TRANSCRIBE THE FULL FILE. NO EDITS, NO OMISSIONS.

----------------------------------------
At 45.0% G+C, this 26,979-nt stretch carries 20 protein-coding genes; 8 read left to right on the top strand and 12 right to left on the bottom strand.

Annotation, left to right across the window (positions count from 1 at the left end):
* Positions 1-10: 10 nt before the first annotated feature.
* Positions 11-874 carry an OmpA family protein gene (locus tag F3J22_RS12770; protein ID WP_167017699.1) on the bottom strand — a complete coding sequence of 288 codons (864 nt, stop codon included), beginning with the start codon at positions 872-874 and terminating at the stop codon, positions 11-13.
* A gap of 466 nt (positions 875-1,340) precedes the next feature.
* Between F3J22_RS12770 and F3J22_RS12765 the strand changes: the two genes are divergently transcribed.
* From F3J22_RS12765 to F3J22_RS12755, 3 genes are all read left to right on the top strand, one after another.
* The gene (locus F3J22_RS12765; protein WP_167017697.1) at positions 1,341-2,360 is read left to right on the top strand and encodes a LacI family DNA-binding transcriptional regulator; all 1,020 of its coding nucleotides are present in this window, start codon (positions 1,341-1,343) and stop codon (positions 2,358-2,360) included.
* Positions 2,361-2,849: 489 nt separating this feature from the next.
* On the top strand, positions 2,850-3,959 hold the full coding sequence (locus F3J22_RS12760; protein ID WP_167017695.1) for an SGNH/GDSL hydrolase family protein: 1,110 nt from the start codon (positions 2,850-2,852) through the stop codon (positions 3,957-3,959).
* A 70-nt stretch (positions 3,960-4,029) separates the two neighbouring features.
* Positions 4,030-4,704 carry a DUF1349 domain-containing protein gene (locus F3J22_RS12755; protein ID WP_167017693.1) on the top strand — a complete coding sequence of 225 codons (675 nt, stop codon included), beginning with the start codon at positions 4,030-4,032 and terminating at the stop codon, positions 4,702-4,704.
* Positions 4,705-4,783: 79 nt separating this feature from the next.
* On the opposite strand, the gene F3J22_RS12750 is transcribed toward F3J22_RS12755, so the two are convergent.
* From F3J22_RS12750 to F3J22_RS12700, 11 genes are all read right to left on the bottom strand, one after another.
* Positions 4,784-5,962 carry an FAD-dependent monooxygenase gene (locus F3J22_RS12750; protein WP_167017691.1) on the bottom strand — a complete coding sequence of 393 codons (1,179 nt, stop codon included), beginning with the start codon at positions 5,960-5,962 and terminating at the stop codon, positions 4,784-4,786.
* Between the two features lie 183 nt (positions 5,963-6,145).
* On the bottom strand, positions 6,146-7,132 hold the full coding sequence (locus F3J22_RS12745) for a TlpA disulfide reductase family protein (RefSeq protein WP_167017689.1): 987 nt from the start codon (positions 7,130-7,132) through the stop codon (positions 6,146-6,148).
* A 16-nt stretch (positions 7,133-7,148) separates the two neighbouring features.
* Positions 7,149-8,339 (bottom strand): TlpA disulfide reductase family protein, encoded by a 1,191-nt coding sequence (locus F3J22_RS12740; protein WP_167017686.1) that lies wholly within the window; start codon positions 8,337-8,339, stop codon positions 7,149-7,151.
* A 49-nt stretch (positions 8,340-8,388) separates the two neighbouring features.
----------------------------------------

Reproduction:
At 45.0% G+C, this 26,979-nt stretch carries 20 protein-coding genes; 8 read left to right on the top strand and 12 right to left on the bottom strand.

Annotation, left to right across the window (positions count from 1 at the left end):
* Positions 1-10: 10 nt before the first annotated feature.
* Positions 11-874 carry an OmpA family protein gene (locus tag F3J22_RS12770; protein ID WP_167017699.1) on the bottom strand — a complete coding sequence of 288 codons (864 nt, stop codon included), beginning with the start codon at positions 872-874 and terminating at the stop codon, positions 11-13.
* A gap of 466 nt (positions 875-1,340) precedes the next feature.
* Between F3J22_RS12770 and F3J22_RS12765 the strand changes: the two genes are divergently transcribed.
* From F3J22_RS12765 to F3J22_RS12755, 3 genes are all read left to right on the top strand, one after another.
* The gene (locus F3J22_RS12765; protein WP_167017697.1) at positions 1,341-2,360 is read left to right on the top strand and encodes a LacI family DNA-binding transcriptional regulator; all 1,020 of its coding nucleotides are present in this window, start codon (positions 1,341-1,343) and stop codon (positions 2,358-2,360) included.
* Positions 2,361-2,849: 489 nt separating this feature from the next.
* On the top strand, positions 2,850-3,959 hold the full coding sequence (locus F3J22_RS12760; protein ID WP_167017695.1) for an SGNH/GDSL hydrolase family protein: 1,110 nt from the start codon (positions 2,850-2,852) through the stop codon (positions 3,957-3,959).
* A 70-nt stretch (positions 3,960-4,029) separates the two neighbouring features.
* Positions 4,030-4,704 carry a DUF1349 domain-containing protein gene (locus F3J22_RS12755; protein ID WP_167017693.1) on the top strand — a complete coding sequence of 225 codons (675 nt, stop codon included), beginning with the start codon at positions 4,030-4,032 and terminating at the stop codon, positions 4,702-4,704.
* Positions 4,705-4,783: 79 nt separating this feature from the next.
* On the opposite strand, the gene F3J22_RS12750 is transcribed toward F3J22_RS12755, so the two are convergent.
* From F3J22_RS12750 to F3J22_RS12700, 11 genes are all read right to left on the bottom strand, one after another.
* Positions 4,784-5,962 carry an FAD-dependent monooxygenase gene (locus F3J22_RS12750; protein WP_167017691.1) on the bottom strand — a complete coding sequence of 393 codons (1,179 nt, stop codon included), beginning with the start codon at positions 5,960-5,962 and terminating at the stop codon, positions 4,784-4,786.
* Between the two features lie 183 nt (positions 5,963-6,145).
* On the bottom strand, positions 6,146-7,132 hold the full coding sequence (locus F3J22_RS12745) for a TlpA disulfide reductase family protein (RefSeq protein WP_167017689.1): 987 nt from the start codon (positions 7,130-7,132) through the stop codon (positions 6,146-6,148).
* A 16-nt stretch (positions 7,133-7,148) separates the two neighbouring features.
* Positions 7,149-8,339 (bottom strand): TlpA disulfide reductase family protein, encoded by a 1,191-nt coding sequence (locus F3J22_RS12740; protein WP_167017686.1) that lies wholly within the window; start codon positions 8,337-8,339, stop codon positions 7,149-7,151.
* A 49-nt stretch (positions 8,340-8,388) separates the two neighbouring features.